When we arrived at Jökulsárlón in the afternoon, the sky was still clear which causes a lot of contrast, and is really not ideal, but staying with the reflection theme, here’s a shot of some of the icebergs in the lagoon (below). It’s always fun just spending time trying to isolate small parts of the scene that we find interested.
Over the three days that we visited this lagoon and the nearby beach with ice, amongst the group that vertical structure to the left of the frame became affectionately known at “The Cathedral”. It’s amazing how much these icebergs move around as well. After a zodiac ride in the lagoon on our last day here, The Cathedral was in a totally different location to this.
After a few hours photographing the icebergs, we went out on the beach just outside the lagoon, where ice washes up and gets left on the beach during high tides, making for wonderful photographic subjects. Here’s one example (below) of the sort of fun we have with these “growlers” on the beach. In technical terms, a growler is an piece of iceberg about as big as a car. They’re called growlers because they make a growling sound as they rumble and roll along the hull of a ship when you run into them.
Here you can see that I aligned the sun with the edge of the ice to form that starburst effect, just adding an additional element of interest to the shot. This is a long exposure at 15 seconds, so that the bit of water that is visible between the ice is smoothed over a little.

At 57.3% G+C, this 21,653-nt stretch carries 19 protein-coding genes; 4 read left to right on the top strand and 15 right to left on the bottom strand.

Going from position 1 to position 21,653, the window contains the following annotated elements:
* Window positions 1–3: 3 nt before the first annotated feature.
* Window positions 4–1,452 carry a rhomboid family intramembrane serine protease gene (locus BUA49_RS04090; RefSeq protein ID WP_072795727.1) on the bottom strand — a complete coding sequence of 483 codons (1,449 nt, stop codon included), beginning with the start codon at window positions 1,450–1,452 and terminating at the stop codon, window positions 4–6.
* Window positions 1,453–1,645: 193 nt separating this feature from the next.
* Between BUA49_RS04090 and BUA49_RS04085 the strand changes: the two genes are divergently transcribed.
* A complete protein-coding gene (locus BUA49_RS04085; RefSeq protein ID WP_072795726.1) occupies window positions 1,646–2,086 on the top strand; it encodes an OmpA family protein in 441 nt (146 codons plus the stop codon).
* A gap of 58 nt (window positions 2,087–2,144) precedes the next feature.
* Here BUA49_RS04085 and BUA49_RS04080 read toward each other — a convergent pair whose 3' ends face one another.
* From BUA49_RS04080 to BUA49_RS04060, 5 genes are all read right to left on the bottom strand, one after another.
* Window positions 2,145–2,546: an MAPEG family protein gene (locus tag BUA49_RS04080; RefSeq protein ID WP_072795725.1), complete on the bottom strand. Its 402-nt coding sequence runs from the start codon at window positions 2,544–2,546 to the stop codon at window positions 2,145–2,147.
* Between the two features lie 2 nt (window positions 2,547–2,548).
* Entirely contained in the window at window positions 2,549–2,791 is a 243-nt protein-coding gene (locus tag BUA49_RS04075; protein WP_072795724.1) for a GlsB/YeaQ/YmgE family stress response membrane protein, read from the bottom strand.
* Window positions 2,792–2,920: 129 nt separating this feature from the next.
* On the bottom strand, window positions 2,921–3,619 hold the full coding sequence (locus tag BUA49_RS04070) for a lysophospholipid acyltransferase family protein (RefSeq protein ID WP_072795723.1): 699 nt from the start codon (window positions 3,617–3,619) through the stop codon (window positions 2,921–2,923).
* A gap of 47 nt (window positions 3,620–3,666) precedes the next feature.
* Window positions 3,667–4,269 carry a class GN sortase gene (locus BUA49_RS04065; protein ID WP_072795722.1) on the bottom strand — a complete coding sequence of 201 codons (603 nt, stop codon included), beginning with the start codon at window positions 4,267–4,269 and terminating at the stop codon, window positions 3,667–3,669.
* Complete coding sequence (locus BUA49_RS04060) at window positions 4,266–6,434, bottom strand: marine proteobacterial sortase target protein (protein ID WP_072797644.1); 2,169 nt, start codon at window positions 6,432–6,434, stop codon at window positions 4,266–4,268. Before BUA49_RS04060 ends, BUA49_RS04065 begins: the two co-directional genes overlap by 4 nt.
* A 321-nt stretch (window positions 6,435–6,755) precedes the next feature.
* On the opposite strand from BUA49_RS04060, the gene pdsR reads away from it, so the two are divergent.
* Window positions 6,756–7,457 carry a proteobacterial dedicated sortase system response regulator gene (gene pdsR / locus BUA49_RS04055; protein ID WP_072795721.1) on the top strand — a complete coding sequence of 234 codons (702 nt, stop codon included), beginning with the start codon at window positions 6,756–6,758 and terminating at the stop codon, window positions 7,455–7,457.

It was a wonderful afternoon, despite the weather :), and the group got some incredible photos of both the lagoon and the ice on the beach here. To close today, with our tenth shot for this episode, here’s a simple detail shot from this afternoon. One thing the bright sunlight is good for, is illuminating the ice to the point that you can actually see the light coming through it. Here I included a line of the black pebbles that the ice was sitting on, to give us an idea of the environment in a semi-abstract image.
OK, so we’ll wrap up there for today, and I’ll see you back in the lagoon at the start September 29, our second day there, when we return with the final episode in these travelogue series next week.
Reminder that we are now taking bookings for the 2015 Iceland Tour & Workshop, so if you’re interested, do check that out at https://mbp.ac/iceland2015. It’s an amazing tour if you can make it, so I hope to see you there!
Iceland Tour & Workshop 2015: https://mbp.ac/iceland2015